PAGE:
“you are still paying more for less capability.” I have to wonder how many of those with $60-80k sports/GT cars use them for long distance travel. Still, it keeps the glaring fault in the public eye by making even more expesive than gas.

        The whole system seems a non-problem for the Roadster/Model-S/Model-X. Not going to work for the pie-in-the-sky mass market Bluestar.

        • 0 avatar

          Last time I filled up my E320 Mercedes at about $4 per gallon for premium gas, it cost me $78.90 for roughly 400 miles. That’s only a little cheaper than the battery swap price range. If I had a V8 Mercedes it would be significantly more expensive. Actually a V8 model would probably cost almost exactly the same per mile as a battery swap. Considering the target audience that strikes me as a pretty reasonable cost.

          But given the free SuperCharger, I’m not sure if it’s worth it. I think I would be more likely to use the free supercharger and stop for lunch. And in the real world, I suspect all but the most Type A Tesla owners will do the same. (Actually the real Type A Tesla owners will take their Gulfstream G550 jet to their other Tesla at their destination, but that’s another subject entirely).

          If you consider that 95% of the time, I’m going to charge the car overnight in my garage for about $6, it’s an overwhelming cost advantage for Tesla, even if I occasionally succumb to the need for speed and use the battery swap a time or two a year.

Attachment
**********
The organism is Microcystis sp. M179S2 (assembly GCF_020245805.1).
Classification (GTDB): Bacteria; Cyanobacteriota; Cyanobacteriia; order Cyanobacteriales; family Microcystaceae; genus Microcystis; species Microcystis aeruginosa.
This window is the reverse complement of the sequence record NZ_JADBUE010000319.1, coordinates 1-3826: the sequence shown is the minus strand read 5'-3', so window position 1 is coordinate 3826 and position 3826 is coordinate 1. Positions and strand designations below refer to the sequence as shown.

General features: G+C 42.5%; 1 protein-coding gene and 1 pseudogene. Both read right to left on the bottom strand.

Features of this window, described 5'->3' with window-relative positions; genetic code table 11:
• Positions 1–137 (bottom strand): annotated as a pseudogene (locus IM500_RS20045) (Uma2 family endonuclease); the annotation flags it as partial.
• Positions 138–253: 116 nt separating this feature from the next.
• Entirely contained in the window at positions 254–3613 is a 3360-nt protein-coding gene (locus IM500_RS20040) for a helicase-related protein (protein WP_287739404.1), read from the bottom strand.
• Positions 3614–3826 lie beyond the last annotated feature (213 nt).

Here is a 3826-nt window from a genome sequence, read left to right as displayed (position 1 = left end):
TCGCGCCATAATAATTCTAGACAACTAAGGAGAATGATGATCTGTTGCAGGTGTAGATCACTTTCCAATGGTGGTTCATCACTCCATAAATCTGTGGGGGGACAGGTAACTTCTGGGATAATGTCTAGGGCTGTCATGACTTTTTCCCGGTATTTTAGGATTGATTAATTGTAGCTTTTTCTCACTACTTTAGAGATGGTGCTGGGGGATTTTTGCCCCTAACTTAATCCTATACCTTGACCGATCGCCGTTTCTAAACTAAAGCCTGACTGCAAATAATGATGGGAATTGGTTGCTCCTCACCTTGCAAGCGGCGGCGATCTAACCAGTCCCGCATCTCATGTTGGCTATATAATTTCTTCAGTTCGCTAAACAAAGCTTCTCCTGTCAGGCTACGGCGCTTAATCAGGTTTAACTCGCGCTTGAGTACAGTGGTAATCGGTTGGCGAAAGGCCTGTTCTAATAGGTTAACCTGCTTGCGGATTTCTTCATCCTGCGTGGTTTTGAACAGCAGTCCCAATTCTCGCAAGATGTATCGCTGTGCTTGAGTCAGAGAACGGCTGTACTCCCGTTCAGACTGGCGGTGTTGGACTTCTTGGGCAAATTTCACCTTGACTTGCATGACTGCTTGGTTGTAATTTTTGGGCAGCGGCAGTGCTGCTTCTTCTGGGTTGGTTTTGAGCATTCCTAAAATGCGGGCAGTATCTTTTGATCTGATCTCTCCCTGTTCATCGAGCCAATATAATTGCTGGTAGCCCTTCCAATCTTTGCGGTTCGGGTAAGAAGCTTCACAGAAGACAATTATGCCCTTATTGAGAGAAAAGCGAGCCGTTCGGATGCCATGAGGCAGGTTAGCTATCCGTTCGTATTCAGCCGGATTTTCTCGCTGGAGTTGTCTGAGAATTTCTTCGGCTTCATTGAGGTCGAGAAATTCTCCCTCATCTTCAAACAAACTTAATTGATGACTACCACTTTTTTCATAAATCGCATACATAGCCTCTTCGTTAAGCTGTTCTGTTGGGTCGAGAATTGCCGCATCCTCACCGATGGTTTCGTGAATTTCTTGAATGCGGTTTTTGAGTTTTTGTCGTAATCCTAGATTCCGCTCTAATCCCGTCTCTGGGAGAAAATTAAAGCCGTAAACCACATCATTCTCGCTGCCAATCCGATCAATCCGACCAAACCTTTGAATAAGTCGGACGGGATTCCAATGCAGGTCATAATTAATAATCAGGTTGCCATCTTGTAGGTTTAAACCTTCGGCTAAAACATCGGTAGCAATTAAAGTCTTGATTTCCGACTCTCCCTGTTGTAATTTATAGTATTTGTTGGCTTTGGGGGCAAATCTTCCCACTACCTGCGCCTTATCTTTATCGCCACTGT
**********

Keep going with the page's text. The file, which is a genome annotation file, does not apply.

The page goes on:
• 0 avatar

            What we need this for though is the more mainstream EV offerings. If I had the ability to complete a long trip on occasion I would probably buy an EV but I can’t swing a Tesla and the rest don’t offer this. If we could get some standardization in the batteries this could work on a larger scale.

        • 0 avatar
          Dr. Kenneth Noisewater

          SuperCharger and battery swap are more for psychological comfort than anything else, as experience has shown with modern EVs. People who own EVs tend to charge at home and not use public charging all that much after awhile, since home charging is more convenient and they tend to internalize the EV’s range fairly quickly. Turns out it’s mostly Volt and other PHEV owners who use public charging more often to avoid gas anxiety.

          I wouldn’t be surprised if Tesla owners behaved a bit differently at least at first, since free juice is better than juice you pay for, but I bet after awhile they’d hit the SuperCharger only if they’re on long trips, if it’s in a short drive from their house (or apartment) without a garage, or they’re just cheap bastards.